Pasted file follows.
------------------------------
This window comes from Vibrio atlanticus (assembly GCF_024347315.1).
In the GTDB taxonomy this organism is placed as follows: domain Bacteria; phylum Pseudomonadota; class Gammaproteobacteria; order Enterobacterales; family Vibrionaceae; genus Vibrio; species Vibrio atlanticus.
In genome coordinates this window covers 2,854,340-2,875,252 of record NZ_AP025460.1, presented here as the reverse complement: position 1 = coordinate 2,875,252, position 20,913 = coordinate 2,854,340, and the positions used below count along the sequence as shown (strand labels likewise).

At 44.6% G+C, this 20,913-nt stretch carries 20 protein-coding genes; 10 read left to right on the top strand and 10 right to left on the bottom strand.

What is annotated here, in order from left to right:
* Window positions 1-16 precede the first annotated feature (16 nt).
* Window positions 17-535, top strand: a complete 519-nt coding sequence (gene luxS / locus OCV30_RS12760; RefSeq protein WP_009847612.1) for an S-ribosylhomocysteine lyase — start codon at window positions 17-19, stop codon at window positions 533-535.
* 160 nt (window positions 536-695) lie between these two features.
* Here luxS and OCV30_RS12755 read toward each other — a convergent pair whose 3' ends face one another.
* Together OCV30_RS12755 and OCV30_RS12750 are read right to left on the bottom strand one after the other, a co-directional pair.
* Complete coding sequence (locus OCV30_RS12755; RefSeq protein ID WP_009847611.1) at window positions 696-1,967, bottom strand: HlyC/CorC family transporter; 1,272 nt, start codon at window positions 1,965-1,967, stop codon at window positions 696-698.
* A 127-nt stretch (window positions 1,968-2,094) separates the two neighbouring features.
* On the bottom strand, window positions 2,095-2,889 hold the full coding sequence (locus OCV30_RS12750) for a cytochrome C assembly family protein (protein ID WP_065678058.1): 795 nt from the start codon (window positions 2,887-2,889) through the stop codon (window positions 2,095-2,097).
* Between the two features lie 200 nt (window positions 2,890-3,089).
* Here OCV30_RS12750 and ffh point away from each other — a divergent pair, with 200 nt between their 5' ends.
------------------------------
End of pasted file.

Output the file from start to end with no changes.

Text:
This window comes from Vibrio atlanticus (assembly GCF_024347315.1).
In the GTDB taxonomy this organism is placed as follows: domain Bacteria; phylum Pseudomonadota; class Gammaproteobacteria; order Enterobacterales; family Vibrionaceae; genus Vibrio; species Vibrio atlanticus.
In genome coordinates this window covers 2,854,340-2,875,252 of record NZ_AP025460.1, presented here as the reverse complement: position 1 = coordinate 2,875,252, position 20,913 = coordinate 2,854,340, and the positions used below count along the sequence as shown (strand labels likewise).

At 44.6% G+C, this 20,913-nt stretch carries 20 protein-coding genes; 10 read left to right on the top strand and 10 right to left on the bottom strand.

What is annotated here, in order from left to right:
* Window positions 1-16 precede the first annotated feature (16 nt).
* Window positions 17-535, top strand: a complete 519-nt coding sequence (gene luxS / locus OCV30_RS12760; RefSeq protein WP_009847612.1) for an S-ribosylhomocysteine lyase — start codon at window positions 17-19, stop codon at window positions 533-535.
* 160 nt (window positions 536-695) lie between these two features.
* Here luxS and OCV30_RS12755 read toward each other — a convergent pair whose 3' ends face one another.
* Together OCV30_RS12755 and OCV30_RS12750 are read right to left on the bottom strand one after the other, a co-directional pair.
* Complete coding sequence (locus OCV30_RS12755; RefSeq protein ID WP_009847611.1) at window positions 696-1,967, bottom strand: HlyC/CorC family transporter; 1,272 nt, start codon at window positions 1,965-1,967, stop codon at window positions 696-698.
* A 127-nt stretch (window positions 1,968-2,094) separates the two neighbouring features.
* On the bottom strand, window positions 2,095-2,889 hold the full coding sequence (locus OCV30_RS12750) for a cytochrome C assembly family protein (protein ID WP_065678058.1): 795 nt from the start codon (window positions 2,887-2,889) through the stop codon (window positions 2,095-2,097).
* Between the two features lie 200 nt (window positions 2,890-3,089).
* Here OCV30_RS12750 and ffh point away from each other — a divergent pair, with 200 nt between their 5' ends.